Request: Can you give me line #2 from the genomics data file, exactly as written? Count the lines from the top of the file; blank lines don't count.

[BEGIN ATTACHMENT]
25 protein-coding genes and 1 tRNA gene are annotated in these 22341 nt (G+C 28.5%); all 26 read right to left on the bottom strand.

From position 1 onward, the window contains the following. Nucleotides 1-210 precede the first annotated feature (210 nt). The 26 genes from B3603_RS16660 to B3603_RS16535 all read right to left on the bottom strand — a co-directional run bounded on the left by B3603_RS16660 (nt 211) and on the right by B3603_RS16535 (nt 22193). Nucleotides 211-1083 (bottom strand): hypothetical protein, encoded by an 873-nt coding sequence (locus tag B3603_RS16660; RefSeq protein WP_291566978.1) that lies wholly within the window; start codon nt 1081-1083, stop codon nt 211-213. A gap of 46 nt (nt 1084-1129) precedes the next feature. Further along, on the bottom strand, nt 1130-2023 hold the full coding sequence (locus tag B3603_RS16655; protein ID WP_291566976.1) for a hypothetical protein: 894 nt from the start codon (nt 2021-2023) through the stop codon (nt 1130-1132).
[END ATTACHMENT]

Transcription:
From position 1 onward, the window contains the following. Nucleotides 1-210 precede the first annotated feature (210 nt). The 26 genes from B3603_RS16660 to B3603_RS16535 all read right to left on the bottom strand — a co-directional run bounded on the left by B3603_RS16660 (nt 211) and on the right by B3603_RS16535 (nt 22193). Nucleotides 211-1083 (bottom strand): hypothetical protein, encoded by an 873-nt coding sequence (locus tag B3603_RS16660; RefSeq protein WP_291566978.1) that lies wholly within the window; start codon nt 1081-1083, stop codon nt 211-213. A gap of 46 nt (nt 1084-1129) precedes the next feature. Further along, on the bottom strand, nt 1130-2023 hold the full coding sequence (locus tag B3603_RS16655; protein ID WP_291566976.1) for a hypothetical protein: 894 nt from the start codon (nt 2021-2023) through the stop codon (nt 1130-1132).